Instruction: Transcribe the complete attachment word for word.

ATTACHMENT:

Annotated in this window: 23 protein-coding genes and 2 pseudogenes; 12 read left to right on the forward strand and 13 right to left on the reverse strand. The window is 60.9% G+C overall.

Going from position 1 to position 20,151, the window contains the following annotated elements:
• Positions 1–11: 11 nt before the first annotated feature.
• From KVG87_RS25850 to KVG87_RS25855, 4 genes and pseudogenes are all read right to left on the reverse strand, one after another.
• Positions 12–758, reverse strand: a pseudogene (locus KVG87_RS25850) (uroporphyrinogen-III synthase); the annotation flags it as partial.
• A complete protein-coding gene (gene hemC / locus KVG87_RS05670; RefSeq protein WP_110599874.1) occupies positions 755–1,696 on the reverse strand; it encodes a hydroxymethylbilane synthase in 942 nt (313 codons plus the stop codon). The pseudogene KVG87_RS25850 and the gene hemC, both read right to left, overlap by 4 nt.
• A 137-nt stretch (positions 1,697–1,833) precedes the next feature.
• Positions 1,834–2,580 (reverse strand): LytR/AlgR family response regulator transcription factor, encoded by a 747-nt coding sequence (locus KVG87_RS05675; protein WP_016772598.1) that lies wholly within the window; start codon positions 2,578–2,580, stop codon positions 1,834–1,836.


Annotated in this window: 23 protein-coding genes and 2 pseudogenes; 12 read left to right on the forward strand and 13 right to left on the reverse strand. The window is 60.9% G+C overall.

Going from position 1 to position 20,151, the window contains the following annotated elements:
• Positions 1–11: 11 nt before the first annotated feature.
• From KVG87_RS25850 to KVG87_RS25855, 4 genes and pseudogenes are all read right to left on the reverse strand, one after another.
• Positions 12–758, reverse strand: a pseudogene (locus KVG87_RS25850) (uroporphyrinogen-III synthase); the annotation flags it as partial.
• A complete protein-coding gene (gene hemC / locus KVG87_RS05670; RefSeq protein WP_110599874.1) occupies positions 755–1,696 on the reverse strand; it encodes a hydroxymethylbilane synthase in 942 nt (313 codons plus the stop codon). The pseudogene KVG87_RS25850 and the gene hemC, both read right to left, overlap by 4 nt.
• A 137-nt stretch (positions 1,697–1,833) precedes the next feature.
• Positions 1,834–2,580 (reverse strand): LytR/AlgR family response regulator transcription factor, encoded by a 747-nt coding sequence (locus KVG87_RS05675; protein WP_016772598.1) that lies wholly within the window; start codon positions 2,578–2,580, stop codon positions 1,834–1,836.